Advantages of Stem Cell Therapy vs Standard Treatments and Other Alternative Treatments for Stroke
Current Standard-of-Care Treatments for Stroke and Their Shortfalls
Emergency treatment is needed at the first sign of a stroke. Ischaemic strokes and hemorrhagic strokes are treated differently.
Acute ischemic stroke treatment
Acute ischemic strokes are caused by a blood vessel blockage. These blockages are usually blood clots and are removed with:
- Medications that break up clots, such as Alteplase, are best used within 4 ½ hours.
- Thrombectomy – A surgery to remove a blood clot that blocks a large artery in the brain.
- Antiplatelet medications – medications like aspirin help reduce the chance of another clot forming. Stronger antiplatelet medications like dipyridamole or clopidogrel may also be prescribed.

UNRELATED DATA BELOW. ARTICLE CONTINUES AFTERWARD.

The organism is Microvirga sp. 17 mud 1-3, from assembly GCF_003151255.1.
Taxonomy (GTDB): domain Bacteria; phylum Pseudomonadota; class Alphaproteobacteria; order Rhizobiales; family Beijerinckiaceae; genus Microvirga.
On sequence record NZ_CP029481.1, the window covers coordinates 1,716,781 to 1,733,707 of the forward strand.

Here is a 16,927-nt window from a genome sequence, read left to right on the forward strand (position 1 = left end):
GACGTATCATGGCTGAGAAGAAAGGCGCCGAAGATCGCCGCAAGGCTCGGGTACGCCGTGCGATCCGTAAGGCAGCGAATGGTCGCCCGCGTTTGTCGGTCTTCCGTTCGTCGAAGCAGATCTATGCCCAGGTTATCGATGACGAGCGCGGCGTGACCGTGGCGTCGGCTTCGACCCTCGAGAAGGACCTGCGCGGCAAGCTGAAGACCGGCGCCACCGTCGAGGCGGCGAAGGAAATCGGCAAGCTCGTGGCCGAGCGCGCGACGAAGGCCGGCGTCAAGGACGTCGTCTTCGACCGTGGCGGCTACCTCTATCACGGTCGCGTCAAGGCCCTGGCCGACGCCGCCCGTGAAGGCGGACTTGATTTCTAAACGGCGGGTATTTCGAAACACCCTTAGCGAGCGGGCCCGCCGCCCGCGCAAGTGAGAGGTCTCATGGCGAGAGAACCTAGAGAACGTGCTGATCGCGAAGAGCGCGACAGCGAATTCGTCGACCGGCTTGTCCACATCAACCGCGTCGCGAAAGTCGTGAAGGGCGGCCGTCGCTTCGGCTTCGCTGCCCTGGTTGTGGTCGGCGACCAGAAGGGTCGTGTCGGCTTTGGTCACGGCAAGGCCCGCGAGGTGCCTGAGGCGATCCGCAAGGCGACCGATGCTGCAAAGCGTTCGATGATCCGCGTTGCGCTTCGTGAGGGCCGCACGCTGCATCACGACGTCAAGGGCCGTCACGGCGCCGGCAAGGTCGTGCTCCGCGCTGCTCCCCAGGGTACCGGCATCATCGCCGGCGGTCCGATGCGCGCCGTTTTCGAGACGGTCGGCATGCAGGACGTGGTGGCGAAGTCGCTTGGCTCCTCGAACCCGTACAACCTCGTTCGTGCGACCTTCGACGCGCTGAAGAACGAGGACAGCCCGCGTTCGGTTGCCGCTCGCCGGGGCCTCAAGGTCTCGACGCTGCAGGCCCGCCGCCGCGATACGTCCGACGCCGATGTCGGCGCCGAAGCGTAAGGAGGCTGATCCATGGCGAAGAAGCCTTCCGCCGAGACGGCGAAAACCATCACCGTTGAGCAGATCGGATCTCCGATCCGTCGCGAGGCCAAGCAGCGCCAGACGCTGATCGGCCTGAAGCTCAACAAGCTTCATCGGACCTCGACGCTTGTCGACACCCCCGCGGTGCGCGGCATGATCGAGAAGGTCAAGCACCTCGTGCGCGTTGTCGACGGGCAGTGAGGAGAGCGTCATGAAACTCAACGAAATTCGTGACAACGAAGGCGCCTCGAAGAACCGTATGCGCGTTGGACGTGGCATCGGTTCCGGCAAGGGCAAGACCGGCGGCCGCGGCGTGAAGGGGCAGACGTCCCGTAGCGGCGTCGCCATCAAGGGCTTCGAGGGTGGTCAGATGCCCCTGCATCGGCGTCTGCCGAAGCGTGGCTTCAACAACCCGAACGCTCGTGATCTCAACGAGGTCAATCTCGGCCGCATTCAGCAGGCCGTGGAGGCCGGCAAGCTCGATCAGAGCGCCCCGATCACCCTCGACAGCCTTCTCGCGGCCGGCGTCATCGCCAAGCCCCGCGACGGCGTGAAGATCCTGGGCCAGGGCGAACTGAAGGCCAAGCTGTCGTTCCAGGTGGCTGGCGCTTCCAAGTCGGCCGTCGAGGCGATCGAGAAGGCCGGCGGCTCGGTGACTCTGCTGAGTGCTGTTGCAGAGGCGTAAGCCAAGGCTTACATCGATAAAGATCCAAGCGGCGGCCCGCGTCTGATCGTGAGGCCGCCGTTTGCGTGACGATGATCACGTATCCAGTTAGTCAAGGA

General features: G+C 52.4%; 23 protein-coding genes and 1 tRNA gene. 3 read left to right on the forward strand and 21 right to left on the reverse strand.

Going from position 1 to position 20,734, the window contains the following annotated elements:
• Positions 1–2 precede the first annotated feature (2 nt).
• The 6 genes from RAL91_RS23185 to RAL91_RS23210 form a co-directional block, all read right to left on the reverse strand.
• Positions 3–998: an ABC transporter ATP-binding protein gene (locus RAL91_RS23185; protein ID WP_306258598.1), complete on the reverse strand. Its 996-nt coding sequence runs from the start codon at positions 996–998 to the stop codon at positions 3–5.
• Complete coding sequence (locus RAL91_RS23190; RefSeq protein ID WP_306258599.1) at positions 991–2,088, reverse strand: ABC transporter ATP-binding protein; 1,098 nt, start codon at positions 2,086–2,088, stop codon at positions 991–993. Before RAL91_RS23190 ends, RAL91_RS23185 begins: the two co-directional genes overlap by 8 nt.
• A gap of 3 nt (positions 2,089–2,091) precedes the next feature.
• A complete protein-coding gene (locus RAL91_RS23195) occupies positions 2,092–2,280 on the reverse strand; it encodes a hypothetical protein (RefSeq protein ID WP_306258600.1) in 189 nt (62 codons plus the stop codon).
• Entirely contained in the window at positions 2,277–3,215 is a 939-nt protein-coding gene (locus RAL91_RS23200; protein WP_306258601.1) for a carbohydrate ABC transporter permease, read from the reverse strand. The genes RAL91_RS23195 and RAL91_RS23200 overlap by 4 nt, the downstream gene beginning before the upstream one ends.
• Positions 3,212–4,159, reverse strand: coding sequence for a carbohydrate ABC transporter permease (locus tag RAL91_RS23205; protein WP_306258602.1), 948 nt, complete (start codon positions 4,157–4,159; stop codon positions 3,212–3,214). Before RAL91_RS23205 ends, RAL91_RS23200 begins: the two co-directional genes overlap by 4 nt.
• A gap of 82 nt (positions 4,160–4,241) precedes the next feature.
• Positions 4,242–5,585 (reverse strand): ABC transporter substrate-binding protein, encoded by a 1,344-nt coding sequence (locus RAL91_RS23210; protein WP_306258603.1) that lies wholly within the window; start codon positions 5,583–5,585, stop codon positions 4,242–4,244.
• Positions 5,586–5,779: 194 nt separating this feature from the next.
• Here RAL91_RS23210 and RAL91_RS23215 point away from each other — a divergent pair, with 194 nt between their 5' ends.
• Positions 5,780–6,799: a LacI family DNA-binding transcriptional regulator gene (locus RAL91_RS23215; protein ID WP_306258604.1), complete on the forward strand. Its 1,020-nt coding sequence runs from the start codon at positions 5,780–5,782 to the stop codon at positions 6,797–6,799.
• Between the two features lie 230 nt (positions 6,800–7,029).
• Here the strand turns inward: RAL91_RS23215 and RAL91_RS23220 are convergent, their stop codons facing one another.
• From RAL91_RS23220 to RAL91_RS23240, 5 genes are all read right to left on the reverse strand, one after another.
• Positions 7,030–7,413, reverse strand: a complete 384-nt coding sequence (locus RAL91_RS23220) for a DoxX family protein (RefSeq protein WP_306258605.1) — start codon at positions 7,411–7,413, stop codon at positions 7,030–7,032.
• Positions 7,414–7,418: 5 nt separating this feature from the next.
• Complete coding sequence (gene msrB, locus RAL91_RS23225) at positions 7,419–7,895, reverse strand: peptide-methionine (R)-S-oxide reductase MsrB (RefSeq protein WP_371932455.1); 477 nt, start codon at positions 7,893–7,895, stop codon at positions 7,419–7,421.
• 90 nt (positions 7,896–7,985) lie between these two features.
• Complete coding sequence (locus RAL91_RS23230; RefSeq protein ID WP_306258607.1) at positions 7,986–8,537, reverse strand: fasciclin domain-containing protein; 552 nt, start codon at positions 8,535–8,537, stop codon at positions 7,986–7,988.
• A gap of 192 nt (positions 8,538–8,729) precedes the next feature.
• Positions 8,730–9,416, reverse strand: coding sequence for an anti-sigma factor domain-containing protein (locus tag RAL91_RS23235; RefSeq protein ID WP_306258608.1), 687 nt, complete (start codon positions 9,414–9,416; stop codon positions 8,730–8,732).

- Anticoagulant medications – similar to antiplatelet medications, anticoagulants prevent new blood clots from forming by thinning the blood. These are long-term medications for if the patient has abnormal heartbeats or a history of blood clots elsewhere in the body.
- Blood pressure medications – for ongoing high blood pressure.
- Cholesterol medications – Statin medications are used to reduce cholesterol as high cholesterol can increase the risk of blood clots
- Carotid endarterectomy – This is a major procedure to remove fatty deposits from one of the major blood vessels (carotid artery) in the neck.
Hemorrhagic stroke treatments
Hemorrhagic strokes happen when blood vessels burst and the blood flows out. Treatment includes:
- Reversing any anticoagulants that were being used prior to stroke
- Blood pressure medication – reduces blood pressure if it is high